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Gary’s warm, witty Girls will make your day

Review

The Girls

Phoenix Theatre ★★★★★

WHILE with the BBC’s Let It Shine Gary Barlow continues his search for a boy band worthy of performing Take That songs in a touring show, he can at least relax in the knowledge that for his musical version of one of stage and screen’s most enduring stories, he has found the perfect group of females.

The Girls relates the famous, true story of a group of middle-aged Yorkshire lasses who, inspired by the cancer death of a close friend’s husband, bared almost all for a calendar in aid of leukaemia research.

A comedy about cancer could be box-office death. But Barlow, who displays his knack for catchy but emotional songs, and co-creator Tim Firth know the pitfalls.

The cast, led by West End star Joanna Riding as Annie, the wife of cancer victim John (James Gaddas), tackle a subject that used to be whispered about using tender, soaring ballads.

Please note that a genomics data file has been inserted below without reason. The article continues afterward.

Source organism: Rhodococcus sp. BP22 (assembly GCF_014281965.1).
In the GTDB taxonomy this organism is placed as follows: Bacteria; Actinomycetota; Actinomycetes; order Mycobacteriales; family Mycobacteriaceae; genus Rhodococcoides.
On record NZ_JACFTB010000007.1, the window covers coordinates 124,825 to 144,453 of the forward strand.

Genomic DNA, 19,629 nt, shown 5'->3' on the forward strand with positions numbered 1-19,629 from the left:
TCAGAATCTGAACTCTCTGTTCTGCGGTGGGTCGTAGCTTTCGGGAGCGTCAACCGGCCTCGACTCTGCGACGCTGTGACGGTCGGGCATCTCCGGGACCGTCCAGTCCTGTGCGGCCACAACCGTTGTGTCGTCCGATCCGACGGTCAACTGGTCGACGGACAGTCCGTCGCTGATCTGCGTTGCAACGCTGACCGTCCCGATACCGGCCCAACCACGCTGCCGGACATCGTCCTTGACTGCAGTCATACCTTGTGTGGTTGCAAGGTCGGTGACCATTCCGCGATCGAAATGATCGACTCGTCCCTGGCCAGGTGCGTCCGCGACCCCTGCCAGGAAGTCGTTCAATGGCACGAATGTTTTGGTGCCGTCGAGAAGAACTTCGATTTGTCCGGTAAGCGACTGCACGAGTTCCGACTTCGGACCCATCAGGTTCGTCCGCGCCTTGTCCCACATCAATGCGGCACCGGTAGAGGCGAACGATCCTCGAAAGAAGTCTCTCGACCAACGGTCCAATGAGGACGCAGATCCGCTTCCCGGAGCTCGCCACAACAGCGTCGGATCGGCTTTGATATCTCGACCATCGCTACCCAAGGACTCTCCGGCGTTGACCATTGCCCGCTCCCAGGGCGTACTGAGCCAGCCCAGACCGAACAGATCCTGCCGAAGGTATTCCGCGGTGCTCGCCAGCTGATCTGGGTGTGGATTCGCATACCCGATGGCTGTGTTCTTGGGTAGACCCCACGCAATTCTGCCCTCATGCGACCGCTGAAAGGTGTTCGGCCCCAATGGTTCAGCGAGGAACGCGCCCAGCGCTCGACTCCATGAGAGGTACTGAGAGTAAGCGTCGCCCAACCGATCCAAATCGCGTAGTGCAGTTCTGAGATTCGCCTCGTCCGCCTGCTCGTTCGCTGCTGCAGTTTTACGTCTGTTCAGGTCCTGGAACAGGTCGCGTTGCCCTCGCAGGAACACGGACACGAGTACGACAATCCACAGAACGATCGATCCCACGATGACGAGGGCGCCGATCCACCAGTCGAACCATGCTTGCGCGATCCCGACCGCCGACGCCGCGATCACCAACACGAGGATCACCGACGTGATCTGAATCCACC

When we get to the scene for which everyone is waiting, the audience have paid their emotional dues.

This is where ladies of a certain age, but of every size, shape and character pose for photos that raised £5million.

In a cathartic moment, and in the least pervy way possible, there is a life-enhancing thrill to seeing cast and characters shed clothes and inhibitions while keeping dignity fully intact.

It says a lot about Barlow and Firth’s judgment that it’s not the show’s flesh that leaves the strongest impression, but its warmth and wit.